Microsoft Corp.'s Business Solutions group next month plans to release the first iteration of its much-touted retooled and rebranded set of ERP applications, Microsoft Dynamics GP 9.0.
Stories by Marc L. Songini
The U.S. Navy has wasted US$1 billion since 1998 on four flawed ERP pilot projects based on SAP AG software, according to the Government Accountability Office.
Oracle President Charles Phillips laid out the welcome mat Thursday to the users his company will soon inherit from CRM software vendor Siebel Systems, assuring them lifetime support for their applications and the benefits of integration with his company's back-end software.
Facing the threat of being outsourced, corporate CIOs must remake themselves, more thoroughly understand their businesses, eliminate waste and innovate their company's IT processes.
Some users are wondering whether Oracle Corp., with its ambitious US$5.85 billion buyout of onetime CRM software rival Siebel Systems Inc., may be gorging on more acquisitions than it can digest.
Oracle is rolling out the latest iteration of its Database 10g software, which boosts self management capabilities and builds on the company's grid computing initiative.
A Burlington, Vt.-based software vendor working on an US$11.2 billion IT overhaul of the U.K. National Health Service (NHS) has been removed from a major part of the project.
Users are offering mixed opinions on SAP AG's continued revving of its NetWeaver technology platform.
Globalization is having a bigger impact on companies' supply chain management systems, requiring greater scalability of applications and better integration with far-flung partners.
Hoping for a return to revenue growth, Siebel Systems officials are looking to roll out a new set of componentized technologies, continue cutting operational costs and even pursue new acquisitions. The once high-flying CRM software vendor has been beset by sluggish sales, and it recently ousted CEO Mike Lawrie -- largely over issues with the company's execution. He had been on the job less than a year.
Wednesday's ouster of Michael Lawrie as CEO of Siebel Systems Inc. in the wake of a weak first-quarter financial showing is further evidence that the CRM market leader is continuing to struggle with increased competition from rival vendors, some users and analysts said Wednesday morning.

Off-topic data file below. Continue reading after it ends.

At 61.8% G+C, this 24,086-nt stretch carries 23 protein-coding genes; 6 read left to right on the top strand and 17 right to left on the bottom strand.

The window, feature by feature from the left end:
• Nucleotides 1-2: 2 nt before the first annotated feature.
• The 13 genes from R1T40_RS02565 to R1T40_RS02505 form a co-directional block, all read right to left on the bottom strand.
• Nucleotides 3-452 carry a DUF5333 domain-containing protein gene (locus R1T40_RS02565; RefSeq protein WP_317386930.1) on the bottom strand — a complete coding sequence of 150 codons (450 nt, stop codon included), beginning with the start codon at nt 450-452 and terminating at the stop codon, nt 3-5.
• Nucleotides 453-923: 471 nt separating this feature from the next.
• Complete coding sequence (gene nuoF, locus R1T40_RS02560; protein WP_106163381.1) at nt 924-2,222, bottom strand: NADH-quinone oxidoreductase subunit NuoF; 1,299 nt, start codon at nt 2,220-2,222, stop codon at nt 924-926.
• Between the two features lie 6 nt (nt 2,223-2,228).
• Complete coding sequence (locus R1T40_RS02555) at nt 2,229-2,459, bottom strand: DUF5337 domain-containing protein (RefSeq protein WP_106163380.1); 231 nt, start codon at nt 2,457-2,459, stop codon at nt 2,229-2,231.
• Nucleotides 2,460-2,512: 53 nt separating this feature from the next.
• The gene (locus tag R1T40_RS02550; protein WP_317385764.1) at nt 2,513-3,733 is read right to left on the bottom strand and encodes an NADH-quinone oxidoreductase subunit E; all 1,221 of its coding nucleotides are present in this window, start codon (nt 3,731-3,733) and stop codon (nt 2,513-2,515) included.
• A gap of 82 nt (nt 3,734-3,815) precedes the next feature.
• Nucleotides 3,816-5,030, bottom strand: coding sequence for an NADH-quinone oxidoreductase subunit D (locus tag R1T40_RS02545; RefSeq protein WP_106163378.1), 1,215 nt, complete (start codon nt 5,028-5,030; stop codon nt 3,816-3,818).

After suffering a major black eye from a poorly executed migration to SAP AG's ERP (enterprise resource planning) software in its server division, Hewlett-Packard Co. is working to turn around another problematic SAP installation whose schedule has been stretched by two years.
The latest difficulties -- blamed primarily on a lack of adequate internal processes -- are being encountered at HP's Global Supply Operations unit, which provides spare parts and repair services across the company and has annual revenue of US$2 billion. HP officials acknowledged that an aggressive schedule early on didn't allow for adequate mapping of business processes or the implementation of change management capabilities.
The Microsoft Business Solutions Group's retooled and refined message about the next generation of its applications platform is drawing mixed reviews from customers.
Doug Burgum, senior vice president of the Microsoft Business Solutions Business Group, and other executives at Convergence 2005 user show unveiled a road map for development across the group's four product lines in an initiative known as "Project Green." The initiative includes extending the support time for the current applications and phasing in changes in two major waves using technologies such as Web services and role-based interfaces.
Sometime after 2008, Microsoft Corp. plans to offer a software suite that incorporates the best of each product line and allows companies to easily map out their own business processes. The following interview with Burgum is based on comments made to Computerworld and statements at public forums.
Microsoft Corp. this week took the wraps off its next-generation SQL Server 2005 database lineup.